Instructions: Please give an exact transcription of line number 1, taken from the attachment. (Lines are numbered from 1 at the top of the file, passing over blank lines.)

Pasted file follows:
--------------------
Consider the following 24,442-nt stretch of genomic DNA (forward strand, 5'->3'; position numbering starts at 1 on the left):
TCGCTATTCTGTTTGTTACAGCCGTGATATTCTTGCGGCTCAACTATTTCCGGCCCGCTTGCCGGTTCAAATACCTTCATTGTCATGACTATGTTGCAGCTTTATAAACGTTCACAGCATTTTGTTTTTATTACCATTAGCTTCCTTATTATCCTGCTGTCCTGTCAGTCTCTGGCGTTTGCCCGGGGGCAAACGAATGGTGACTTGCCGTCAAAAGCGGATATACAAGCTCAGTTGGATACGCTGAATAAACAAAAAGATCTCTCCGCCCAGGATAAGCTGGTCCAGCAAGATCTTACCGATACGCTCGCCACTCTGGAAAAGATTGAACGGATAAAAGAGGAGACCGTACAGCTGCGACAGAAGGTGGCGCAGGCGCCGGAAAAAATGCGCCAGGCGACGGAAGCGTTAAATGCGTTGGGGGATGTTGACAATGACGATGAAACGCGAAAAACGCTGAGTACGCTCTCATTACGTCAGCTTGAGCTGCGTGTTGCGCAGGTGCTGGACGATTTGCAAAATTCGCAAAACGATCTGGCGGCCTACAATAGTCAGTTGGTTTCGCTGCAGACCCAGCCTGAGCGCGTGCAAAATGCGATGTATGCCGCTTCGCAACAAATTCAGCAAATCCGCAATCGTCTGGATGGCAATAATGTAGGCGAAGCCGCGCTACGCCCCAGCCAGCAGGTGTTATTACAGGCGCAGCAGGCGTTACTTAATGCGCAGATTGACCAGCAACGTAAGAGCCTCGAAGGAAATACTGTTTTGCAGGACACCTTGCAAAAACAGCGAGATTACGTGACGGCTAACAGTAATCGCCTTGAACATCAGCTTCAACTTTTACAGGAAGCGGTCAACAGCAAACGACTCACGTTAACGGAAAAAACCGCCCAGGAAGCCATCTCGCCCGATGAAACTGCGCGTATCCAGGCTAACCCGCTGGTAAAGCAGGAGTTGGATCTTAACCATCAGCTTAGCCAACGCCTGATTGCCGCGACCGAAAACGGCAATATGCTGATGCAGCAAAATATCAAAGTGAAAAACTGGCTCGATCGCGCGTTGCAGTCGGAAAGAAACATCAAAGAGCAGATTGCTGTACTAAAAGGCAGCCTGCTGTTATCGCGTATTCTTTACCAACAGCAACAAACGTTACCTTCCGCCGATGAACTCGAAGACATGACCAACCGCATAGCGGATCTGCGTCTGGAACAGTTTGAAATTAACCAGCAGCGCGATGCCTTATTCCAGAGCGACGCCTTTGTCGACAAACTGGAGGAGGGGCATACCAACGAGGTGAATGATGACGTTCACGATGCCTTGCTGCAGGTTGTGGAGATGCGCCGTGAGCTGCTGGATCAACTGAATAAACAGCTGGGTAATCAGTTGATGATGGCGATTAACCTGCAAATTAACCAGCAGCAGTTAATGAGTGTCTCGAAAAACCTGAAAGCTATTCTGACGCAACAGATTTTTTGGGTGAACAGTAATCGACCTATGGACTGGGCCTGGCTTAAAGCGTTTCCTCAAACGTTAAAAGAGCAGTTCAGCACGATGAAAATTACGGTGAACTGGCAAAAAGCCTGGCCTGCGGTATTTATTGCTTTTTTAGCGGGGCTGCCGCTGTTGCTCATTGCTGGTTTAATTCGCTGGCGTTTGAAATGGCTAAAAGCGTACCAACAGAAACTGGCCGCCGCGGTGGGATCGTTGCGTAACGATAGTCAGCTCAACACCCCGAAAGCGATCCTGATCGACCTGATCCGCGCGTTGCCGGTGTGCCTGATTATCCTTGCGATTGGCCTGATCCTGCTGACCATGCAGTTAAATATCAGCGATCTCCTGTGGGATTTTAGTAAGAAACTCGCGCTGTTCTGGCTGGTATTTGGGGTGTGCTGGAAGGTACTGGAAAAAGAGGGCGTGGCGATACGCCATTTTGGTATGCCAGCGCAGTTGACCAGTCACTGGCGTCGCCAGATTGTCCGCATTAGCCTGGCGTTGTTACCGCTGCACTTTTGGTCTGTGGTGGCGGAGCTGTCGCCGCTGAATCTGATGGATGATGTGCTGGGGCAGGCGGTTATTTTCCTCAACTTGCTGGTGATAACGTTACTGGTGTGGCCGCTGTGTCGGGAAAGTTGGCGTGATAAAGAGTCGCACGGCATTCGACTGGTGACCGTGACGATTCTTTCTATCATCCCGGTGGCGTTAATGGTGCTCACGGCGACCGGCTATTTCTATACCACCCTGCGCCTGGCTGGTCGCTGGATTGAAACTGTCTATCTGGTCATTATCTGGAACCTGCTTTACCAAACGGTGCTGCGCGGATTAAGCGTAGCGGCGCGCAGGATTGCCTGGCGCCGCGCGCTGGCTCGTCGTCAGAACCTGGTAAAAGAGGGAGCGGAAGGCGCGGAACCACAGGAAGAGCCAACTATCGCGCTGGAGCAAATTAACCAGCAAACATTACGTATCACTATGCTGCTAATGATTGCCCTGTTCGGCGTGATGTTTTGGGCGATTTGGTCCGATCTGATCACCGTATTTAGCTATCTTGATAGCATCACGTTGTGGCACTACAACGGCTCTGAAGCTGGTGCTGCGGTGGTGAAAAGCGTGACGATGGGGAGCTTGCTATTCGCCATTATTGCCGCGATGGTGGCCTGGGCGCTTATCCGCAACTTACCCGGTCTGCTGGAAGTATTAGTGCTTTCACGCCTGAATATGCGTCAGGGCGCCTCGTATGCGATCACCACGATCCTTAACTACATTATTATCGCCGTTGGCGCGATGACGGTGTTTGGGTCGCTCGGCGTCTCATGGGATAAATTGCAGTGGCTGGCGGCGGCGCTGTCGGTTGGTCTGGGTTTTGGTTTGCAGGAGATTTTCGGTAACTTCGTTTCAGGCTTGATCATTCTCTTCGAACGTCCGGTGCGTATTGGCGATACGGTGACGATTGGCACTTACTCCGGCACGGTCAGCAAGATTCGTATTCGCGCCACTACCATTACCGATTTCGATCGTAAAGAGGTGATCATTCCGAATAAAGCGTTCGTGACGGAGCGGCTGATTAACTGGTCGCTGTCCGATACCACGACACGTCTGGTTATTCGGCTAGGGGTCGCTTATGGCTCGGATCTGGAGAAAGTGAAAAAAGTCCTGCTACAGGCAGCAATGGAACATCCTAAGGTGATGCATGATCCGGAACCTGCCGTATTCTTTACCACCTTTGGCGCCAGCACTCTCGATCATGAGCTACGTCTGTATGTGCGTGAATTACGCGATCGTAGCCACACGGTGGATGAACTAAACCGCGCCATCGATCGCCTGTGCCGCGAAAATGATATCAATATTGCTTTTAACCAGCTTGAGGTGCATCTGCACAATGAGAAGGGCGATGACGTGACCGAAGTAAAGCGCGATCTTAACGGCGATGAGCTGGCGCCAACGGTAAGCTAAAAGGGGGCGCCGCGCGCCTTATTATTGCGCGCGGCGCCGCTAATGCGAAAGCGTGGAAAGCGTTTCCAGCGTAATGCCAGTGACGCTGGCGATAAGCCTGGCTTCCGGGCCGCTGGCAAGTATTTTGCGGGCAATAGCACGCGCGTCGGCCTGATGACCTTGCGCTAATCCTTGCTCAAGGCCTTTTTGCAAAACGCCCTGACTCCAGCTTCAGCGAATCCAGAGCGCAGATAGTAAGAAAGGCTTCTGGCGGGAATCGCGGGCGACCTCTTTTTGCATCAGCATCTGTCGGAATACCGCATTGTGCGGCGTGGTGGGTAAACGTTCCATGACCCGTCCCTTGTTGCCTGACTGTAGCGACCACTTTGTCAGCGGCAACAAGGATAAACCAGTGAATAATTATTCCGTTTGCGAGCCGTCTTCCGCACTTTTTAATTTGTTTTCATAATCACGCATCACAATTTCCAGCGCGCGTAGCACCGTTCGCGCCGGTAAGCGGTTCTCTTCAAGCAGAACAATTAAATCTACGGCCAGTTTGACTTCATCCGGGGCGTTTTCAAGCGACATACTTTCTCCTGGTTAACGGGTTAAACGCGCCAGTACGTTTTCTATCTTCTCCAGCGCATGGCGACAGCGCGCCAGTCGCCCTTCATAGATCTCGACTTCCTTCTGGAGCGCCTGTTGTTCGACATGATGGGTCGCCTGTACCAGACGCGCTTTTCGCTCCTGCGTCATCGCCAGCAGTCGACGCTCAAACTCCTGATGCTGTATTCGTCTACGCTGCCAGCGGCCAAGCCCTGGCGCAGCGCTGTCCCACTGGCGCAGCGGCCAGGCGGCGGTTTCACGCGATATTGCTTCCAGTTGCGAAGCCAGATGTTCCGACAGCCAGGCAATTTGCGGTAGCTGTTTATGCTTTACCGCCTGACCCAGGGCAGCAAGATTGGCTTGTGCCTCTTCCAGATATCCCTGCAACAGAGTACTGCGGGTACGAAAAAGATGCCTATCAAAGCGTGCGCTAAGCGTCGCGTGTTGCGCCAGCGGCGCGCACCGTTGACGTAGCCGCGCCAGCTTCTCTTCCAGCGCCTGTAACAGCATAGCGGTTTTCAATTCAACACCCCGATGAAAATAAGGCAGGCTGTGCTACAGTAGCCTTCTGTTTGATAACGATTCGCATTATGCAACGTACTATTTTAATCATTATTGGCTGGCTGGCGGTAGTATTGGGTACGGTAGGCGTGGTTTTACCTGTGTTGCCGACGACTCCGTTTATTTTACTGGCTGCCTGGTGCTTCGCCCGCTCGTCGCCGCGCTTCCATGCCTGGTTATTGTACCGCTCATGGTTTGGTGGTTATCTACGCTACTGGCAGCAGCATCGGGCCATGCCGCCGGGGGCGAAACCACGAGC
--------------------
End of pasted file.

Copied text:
Consider the following 24,442-nt stretch of genomic DNA (forward strand, 5'->3'; position numbering starts at 1 on the left):